Quote:
Originally posted by Strongbow
I've not seen where Obama has ruled out using military force against Iran, and he even wrote a speech a while back that got the support of some people in the Neo-Conservative community.
I'd be interested to see that speech if possible. But from the stuff I've watched with him on TV, he seems to be pushing much more towards diplomacy. If he does happen to support military force, it's as an absolute LAST RESORT. But he's much more willing to try the diplomatic route first, unlike Bush, or unlike a lot of the Republican candidates out now.

Quote:
Originally posted by Strongbow
In addition, while Hillary voted to name the Iran's Revolutionary Guards as a terrorist organization, Obama while he did not vote for the measure, did not vote against it either.
That doesn't prove what his stance is, though. Maybe he wanted to learn more about them before determining whether or not to vote them as a terrorist organization, or maybe he didn't see a point in voting on something like that.

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Originally posted by Strongbow
The Iraq conflict occupy's much of the US military's active US Army and US Marine Corp, but the US Navy and US Air Force have more than enough assets to strike Iran and a few other places as well, given that Iraq is now overwhelmingly a ground operation. In addition, the US Guard and Reserve is not fully mobilized and could be if there was a war with Iran. So it is not necessarily so, that the Bush administration or the next administration has no military options while the United States is involved in Iraq.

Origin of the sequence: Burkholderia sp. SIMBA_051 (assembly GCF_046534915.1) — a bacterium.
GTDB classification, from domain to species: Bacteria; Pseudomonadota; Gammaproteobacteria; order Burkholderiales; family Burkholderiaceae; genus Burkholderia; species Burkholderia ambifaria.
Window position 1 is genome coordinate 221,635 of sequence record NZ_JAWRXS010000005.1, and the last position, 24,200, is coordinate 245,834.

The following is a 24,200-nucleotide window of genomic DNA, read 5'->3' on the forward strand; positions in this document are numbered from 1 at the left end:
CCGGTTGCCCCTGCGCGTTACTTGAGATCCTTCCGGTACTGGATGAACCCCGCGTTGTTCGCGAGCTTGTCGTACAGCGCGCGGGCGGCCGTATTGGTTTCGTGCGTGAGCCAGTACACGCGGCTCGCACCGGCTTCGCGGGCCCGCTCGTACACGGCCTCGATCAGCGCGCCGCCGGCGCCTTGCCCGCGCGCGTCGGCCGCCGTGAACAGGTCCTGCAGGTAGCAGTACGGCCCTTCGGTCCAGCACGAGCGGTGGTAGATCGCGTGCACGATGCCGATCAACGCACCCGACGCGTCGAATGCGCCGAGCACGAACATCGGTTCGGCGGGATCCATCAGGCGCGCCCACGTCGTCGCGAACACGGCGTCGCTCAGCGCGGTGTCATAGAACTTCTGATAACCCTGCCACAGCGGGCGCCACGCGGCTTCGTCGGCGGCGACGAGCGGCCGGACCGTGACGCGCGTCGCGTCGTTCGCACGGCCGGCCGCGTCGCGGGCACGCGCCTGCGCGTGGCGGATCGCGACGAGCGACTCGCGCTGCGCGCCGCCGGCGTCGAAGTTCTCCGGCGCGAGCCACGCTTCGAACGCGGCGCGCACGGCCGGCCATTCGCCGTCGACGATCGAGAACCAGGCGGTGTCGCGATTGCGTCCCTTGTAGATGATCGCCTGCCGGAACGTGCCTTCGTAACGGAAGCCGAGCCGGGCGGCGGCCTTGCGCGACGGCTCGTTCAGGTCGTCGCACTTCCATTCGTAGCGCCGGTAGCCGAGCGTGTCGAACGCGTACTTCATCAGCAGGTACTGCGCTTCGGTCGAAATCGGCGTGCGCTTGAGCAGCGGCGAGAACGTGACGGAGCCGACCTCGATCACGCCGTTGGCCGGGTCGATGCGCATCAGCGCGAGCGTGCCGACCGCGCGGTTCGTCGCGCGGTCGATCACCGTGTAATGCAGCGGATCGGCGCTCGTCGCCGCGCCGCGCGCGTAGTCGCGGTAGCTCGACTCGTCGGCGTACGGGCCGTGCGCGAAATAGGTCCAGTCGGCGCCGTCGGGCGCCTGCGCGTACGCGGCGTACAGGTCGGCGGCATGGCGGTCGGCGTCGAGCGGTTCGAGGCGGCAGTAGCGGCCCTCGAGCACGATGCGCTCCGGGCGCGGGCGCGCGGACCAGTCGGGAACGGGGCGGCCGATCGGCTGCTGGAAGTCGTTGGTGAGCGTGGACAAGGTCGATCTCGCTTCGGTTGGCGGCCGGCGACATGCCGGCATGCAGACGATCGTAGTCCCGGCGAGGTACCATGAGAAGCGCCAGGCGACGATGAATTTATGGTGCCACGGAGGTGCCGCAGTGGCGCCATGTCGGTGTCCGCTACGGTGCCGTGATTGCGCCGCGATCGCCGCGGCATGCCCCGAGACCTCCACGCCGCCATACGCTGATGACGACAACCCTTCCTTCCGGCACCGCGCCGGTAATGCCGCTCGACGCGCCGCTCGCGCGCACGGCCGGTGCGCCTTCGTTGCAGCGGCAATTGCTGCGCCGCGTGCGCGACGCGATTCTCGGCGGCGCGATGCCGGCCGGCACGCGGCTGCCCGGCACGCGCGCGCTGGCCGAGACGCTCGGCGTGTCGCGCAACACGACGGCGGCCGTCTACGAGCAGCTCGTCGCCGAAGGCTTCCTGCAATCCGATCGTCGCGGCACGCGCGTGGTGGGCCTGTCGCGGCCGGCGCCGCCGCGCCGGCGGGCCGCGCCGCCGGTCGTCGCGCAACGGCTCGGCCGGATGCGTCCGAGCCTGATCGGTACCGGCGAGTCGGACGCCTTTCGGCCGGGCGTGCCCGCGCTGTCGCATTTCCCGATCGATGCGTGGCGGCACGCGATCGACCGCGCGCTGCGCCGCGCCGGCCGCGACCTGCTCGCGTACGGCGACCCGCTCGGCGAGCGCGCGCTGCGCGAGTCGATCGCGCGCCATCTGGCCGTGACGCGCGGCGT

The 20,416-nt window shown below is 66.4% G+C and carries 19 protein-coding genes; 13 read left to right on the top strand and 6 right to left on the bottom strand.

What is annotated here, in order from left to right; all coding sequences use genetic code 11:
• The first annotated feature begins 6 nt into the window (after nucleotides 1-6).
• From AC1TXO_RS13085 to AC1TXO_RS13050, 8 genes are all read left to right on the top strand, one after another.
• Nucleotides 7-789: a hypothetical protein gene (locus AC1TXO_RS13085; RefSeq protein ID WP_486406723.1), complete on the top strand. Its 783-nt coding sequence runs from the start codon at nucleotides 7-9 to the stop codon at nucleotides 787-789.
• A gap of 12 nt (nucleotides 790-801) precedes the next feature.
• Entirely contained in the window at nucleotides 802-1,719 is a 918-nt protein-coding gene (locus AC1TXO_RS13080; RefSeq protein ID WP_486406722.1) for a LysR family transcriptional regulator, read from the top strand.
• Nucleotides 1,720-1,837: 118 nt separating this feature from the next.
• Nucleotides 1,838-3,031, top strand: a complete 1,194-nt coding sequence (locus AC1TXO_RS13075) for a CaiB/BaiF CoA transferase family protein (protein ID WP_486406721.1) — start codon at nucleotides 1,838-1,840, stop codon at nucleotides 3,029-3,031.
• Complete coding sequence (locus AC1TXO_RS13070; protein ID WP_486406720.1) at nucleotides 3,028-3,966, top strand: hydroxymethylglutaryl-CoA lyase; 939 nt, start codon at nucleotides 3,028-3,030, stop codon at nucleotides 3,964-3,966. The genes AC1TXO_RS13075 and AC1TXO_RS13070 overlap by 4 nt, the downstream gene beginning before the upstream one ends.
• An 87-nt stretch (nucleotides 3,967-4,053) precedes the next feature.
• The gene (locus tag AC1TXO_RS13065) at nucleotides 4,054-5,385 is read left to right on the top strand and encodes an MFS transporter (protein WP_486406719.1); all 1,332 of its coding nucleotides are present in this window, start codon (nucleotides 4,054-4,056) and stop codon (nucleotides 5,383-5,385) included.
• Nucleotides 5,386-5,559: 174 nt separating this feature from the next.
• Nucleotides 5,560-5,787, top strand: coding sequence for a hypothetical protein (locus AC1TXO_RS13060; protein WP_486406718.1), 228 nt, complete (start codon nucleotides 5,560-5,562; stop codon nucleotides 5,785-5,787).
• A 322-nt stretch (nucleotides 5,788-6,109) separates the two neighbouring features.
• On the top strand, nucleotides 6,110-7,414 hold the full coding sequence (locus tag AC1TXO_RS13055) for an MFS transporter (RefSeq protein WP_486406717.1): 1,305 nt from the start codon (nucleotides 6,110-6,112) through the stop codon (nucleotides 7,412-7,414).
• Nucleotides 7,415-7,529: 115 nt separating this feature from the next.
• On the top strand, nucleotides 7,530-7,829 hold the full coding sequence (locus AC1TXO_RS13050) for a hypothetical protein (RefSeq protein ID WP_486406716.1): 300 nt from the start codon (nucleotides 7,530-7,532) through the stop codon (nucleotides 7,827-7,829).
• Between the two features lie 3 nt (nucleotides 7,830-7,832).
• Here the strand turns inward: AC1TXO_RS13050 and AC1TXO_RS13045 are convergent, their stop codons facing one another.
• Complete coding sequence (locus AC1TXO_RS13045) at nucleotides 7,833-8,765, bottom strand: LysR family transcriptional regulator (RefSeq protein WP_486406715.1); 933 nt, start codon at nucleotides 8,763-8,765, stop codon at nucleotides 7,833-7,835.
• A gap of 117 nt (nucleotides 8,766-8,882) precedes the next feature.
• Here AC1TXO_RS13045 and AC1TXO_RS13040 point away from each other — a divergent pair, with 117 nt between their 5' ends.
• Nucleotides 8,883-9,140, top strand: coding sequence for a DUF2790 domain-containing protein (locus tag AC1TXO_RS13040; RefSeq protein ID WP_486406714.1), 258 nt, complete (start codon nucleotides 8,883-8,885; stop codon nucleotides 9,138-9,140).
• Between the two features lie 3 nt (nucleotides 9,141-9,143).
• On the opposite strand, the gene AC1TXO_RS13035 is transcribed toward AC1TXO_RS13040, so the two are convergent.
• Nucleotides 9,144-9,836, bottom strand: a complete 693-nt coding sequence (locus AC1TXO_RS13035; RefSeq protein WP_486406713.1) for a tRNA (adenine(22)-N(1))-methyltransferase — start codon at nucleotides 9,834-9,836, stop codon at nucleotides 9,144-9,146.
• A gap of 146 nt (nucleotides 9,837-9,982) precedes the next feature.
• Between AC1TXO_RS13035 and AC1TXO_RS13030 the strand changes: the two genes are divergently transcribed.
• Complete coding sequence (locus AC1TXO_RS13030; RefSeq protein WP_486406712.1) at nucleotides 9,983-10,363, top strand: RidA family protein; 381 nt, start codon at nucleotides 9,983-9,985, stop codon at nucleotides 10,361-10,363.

Don't forget, though, that we are also low on money and funding for supplies. So even if we did happen to have enough troops for Iran, they won't be properly protected, and we can't afford to send them there to begin with. Which is why it'd be really wise if we just sat this one out, at least in the military sense (in the diplomatic sense we can get involved), and cleaned up the mess in Iraq instead.

Angela
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Old 12-10-2007, 02:32 AM   #154
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It all makes sense now...
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Old 12-12-2007, 01:24 PM   #155
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Was not alive during Carter's presidency, was just a toddler during the second term of Reagan's, so I cannot comment on those. I'd have to read up on/watch statements of theirs from those time periods to judge exactly what they said and how they said, figuring in the situation at the time as well.



Whether the amount of countries that have nuclear weapons is a minority or a majority, the fact is that there are some countries out there, again, the U.S. included, that have them. Forgive Iran for being a bit confused as to why it's wrong for them to have the same weapons other countries are allowed to have. The U.S. has no room to be talking about who should and shouldn't be owning weapons. As for the terrorist thing, ya know, given that we're buddies with Saudi Arabia, again, we really should shut up and stop making ourselves look so hypocritical.